In this blog we will be looking at online persona and the group of twitter historians (historians using twitter, not historians of twitter, that is) called “twitterstorians”. As far as my online persona on this site and on twitter goes, I tend to usually be more of a reader than a writer (though maybe not so much for the blog since a blog requires writing). On twitter mostly I read or skim other people’s posts rather than post my own, though I rarely use twitter anyway, I first created an account because one of my college biology professors mentioned that sometimes he posts class announcements and cancellations on his twitter. A recent “tweet” that I did post that could be historically related was when I replied to Pope Francis’s tweet that said “War never again! Never again war” and asked if he was quoting a previous pope, namely Paul VI (upon doing a google search I was able to find out that the phrase “War never again! Never again war” was used by Paul VI in an Address to the United Nations General Assembly, and I just found out today by google searching again that the text of Pope Francis’s meditation during his prayer vigil for peace this September includes that quote from Paul VI and parenthetically cites that speech to the United Nations). On this blog I mostly use a style that is not too formal but still somewhat formal, with an occasional joke. For my blog entries I try to use a catchy title or an allusion, for example the title of my blog entry “A Tale of Two Sites” is an allusion to the book “A Tale of Two Cities”. As far as using the web to attract attention to my “digital products” or engage with an audience, I really don’t have much “digital products” (besides my blog posts) or an audience. Theoretically in the future when I have more “digital products” I can draw attention to them by using tags in my blog to increase the chances of the blog post being found by someone using a search engine. To interact with an audience I can use twitter or I can read and respond to comments on my blog as well as comment on other people’s blogs. As other people have said on their blogs, It might be a good idea for a person to have a separate account for personal use and one for professional use.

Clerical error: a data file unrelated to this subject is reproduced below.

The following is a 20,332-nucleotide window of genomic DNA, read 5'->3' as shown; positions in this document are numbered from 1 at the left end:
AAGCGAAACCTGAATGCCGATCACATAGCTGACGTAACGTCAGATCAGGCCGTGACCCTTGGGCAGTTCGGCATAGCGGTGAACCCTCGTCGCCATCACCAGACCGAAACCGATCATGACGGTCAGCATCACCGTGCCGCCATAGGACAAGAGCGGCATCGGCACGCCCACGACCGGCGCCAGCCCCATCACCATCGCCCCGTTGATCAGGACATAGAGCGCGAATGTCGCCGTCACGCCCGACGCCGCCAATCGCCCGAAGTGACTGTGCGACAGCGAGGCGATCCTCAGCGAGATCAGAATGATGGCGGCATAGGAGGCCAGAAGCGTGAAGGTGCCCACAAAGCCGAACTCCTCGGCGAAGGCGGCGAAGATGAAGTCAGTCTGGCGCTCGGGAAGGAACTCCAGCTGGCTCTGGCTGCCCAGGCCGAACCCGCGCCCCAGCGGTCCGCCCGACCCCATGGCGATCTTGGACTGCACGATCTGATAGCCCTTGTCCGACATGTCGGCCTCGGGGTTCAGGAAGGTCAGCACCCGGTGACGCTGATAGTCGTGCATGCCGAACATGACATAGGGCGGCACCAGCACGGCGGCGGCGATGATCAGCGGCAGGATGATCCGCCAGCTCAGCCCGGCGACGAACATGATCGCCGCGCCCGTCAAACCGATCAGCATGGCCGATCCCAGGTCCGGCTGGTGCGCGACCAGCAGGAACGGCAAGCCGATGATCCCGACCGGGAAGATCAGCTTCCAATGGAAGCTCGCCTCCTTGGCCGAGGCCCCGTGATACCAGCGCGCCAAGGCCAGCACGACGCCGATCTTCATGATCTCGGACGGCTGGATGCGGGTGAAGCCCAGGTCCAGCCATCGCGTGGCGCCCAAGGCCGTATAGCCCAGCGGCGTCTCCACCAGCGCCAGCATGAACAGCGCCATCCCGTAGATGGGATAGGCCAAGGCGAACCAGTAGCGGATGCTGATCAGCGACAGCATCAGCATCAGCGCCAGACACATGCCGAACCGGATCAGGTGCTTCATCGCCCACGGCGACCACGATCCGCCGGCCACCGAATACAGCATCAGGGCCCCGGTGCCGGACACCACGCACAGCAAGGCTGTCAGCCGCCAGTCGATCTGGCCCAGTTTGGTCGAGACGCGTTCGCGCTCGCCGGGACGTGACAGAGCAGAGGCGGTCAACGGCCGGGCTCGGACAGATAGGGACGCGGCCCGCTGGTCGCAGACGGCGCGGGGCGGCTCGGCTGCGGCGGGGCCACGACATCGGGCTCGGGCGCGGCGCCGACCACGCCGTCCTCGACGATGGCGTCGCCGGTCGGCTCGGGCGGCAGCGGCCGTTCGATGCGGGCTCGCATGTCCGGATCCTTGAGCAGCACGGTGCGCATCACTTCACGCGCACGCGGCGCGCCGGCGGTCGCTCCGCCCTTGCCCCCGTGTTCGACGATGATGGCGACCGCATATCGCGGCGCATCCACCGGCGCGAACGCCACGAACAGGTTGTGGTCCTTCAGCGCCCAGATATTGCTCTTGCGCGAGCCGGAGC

As far as twitterstorians go, some twitterstorians are Matt Houlbrook and Sam Robinson. Houlbrook mostly posts about his cycling hobby, but he does have some history related posts, such as a link to an advertisement from the 1920s of the “office of the future”. Robinson seems to be an historian of science (more specifically ocean related science) or perhaps mostly a scientists. Many of his posts appear not to be about history, though he does have one post that mentions “Cold War Science”. Another Twitterstorian is, Robert Taber who describes himself on his profile page as (among other things) a “historian of Haiti & Atlantic Revolutions” and the director of “Mormons for Obama” (in 2012). Among his history-related posts are tweets about a forbes article on slavery’s connection to “modern business management practices” and some “retweets” about Columbus Day. However, it seems that Taber tweets more about politics than he does about history. Actually a lot of the twitterstorians I found post mostly about non-history stuff, which I find a bit surprising given that they using the “hashtag” (#, I always thought it was called a “pound key” but on twitter they call it a “hashtag”) twitterstorians. I guess it makes sense that historians will post about things other then history, since there is more to a historians life than just history just as other scholars have other things in their lives besides their field. Although perhaps scholars would be better off having a separate account dedicated to their scholarly field where they would predominantly post “tweets” pertaining to their field and use a personal account for their other posts. This way it would be easier for people to separate the history-related posts from the non-history related ones.